The US President Barack Obama while addressing the joint session of British Parliament made another historic and inspiring speech of his times. It was not only his strong words and the power of speech talking about the special relationship between the US and UK which had moved the members of the World's mother of all parliaments in London, but more importantly, for us, once again President Obama in a clear-cut message affirmed the commitment of the international community in Afghanistan led by the US and UK.
President Obama arrived in Britain on Tuesday in his second-stop of the Europe visit after Ireland. He held talks with British Prime Minister David Cameron and earlier visited the Queen. Afghanistan was an important topic of his talks with British officials. The President gave speech to British Parliament on Wednesday. And his important focus was again the situation in Afghanistan. Prior to the speech at Westminister Hall, British Prime Minister Cameron and President Obama hosted a barbeque party in honor of the wounded soldiers who had served in Afghanistan. Both leaders gave a joint press conference iterating the importance of international community's commitment to Afghanistan till the end of the conflict.
Addressing the British Parliament, he said that while Al-Qaeda seeks a religious war with the West, but they have killed thousands of Muslims, and the US and UK are not and will never be at war with Islam. We believe it has been the propaganda by Al-Qaeda and its allies, the extremists, in Middle East and Pakistan to promote the conspiracy theory that the US is at war with Islam referring to the Iraq and Afghanistan wars. It's a fact that in the country where this war is fought—Afghanistan—nobody, even rarely the militants—accuse the US and other NATO countries of being at war with Islam. But unfortunately this propaganda has affected the innocent hearts and minds of a considerable number of people in Middle East and Pakistan. President Obama has time and again tried to reject that propaganda. But it has been our leaders despite declaring themselves allies in the war on terror, who have kept mum on this conspiracy theory. They must be the ones most outspoken.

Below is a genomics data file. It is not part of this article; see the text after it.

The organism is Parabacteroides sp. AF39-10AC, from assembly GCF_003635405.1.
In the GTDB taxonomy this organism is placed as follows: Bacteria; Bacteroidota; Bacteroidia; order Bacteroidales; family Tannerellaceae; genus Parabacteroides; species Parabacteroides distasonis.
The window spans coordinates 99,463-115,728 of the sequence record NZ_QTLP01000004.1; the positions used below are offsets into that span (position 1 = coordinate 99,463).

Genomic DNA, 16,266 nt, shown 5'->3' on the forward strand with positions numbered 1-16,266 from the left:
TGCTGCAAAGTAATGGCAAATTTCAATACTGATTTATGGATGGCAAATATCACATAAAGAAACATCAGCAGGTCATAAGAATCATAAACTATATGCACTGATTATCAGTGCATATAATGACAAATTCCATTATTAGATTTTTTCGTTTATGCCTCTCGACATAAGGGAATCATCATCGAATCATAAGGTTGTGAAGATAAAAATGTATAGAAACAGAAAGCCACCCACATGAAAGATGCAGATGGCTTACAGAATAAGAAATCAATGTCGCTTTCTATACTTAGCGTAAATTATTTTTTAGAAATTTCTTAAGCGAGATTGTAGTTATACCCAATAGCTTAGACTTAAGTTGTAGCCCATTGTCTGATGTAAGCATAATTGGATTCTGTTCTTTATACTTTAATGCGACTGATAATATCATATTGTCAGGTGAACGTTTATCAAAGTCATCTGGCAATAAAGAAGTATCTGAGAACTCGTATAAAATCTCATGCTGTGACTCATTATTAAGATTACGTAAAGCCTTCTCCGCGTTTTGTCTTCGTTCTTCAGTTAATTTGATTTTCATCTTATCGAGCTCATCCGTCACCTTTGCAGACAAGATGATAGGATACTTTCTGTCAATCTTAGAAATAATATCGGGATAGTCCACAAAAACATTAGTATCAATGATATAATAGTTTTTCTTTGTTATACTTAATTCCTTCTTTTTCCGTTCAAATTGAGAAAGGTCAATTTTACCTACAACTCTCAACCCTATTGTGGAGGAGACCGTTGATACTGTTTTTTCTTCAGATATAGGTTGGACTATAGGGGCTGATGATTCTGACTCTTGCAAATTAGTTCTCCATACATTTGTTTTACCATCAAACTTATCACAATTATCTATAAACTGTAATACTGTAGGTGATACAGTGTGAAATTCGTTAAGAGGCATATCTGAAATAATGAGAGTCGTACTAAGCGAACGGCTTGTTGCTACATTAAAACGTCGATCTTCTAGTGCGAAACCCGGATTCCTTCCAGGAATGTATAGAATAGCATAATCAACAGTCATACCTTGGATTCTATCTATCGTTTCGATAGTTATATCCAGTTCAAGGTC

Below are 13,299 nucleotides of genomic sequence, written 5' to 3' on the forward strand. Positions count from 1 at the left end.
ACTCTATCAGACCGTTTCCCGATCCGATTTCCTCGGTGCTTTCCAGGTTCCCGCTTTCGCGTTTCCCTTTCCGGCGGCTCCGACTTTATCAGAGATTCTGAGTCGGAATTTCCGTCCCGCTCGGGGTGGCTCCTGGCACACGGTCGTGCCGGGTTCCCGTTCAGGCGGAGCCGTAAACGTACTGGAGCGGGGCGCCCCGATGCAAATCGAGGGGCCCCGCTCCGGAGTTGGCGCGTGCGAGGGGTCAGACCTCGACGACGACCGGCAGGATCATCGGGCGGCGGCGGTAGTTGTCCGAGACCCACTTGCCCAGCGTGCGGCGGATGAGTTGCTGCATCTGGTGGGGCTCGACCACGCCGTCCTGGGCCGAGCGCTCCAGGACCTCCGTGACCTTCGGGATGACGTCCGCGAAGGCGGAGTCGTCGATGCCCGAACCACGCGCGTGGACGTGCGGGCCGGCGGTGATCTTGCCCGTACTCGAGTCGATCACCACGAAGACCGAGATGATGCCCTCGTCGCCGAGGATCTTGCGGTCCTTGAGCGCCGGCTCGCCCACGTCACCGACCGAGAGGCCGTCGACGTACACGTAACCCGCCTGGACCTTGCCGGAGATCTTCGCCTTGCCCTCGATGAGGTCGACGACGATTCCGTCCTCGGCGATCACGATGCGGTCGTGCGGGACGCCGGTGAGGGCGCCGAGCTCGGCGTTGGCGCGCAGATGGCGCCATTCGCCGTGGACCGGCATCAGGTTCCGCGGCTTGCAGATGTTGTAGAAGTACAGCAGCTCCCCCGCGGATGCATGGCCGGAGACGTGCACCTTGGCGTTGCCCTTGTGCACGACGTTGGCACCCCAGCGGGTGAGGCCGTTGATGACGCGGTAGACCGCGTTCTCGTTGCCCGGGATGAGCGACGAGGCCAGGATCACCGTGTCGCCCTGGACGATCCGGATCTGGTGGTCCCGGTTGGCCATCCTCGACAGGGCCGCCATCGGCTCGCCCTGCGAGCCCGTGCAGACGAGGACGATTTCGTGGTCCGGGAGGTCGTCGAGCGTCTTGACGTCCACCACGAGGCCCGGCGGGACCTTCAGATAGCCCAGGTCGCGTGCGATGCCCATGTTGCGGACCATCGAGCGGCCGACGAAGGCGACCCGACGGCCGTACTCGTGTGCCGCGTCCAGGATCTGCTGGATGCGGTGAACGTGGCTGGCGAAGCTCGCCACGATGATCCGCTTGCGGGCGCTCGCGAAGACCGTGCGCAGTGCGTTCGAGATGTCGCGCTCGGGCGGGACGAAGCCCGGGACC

President Obama while talking about Afghanistan said that this country is central front of the fight against terrorism and UK has been a stalwart ally of the US in the efforts. He paid tributes to the fallen soldiers because of whom, the President said, momentum of Taliban has been broken. While we have deep respect for the sacrifices of all international soldiers who have fought terror in Afghanistan with their lives, we differ with the confidence of President Obama about Taliban. Insurgency has intensified across Afghanistan, and the US and NATO troops are fighting the most difficult year of this war so far. Taliban have not been defeated. Rather they seem to be stronger. Just during the last four months, Taliban have killed more than 2000 innocent Afghan civilians. This does not show that the momentum of Taliban has been broken, rather they are attacking more sophisticatedly and deadly.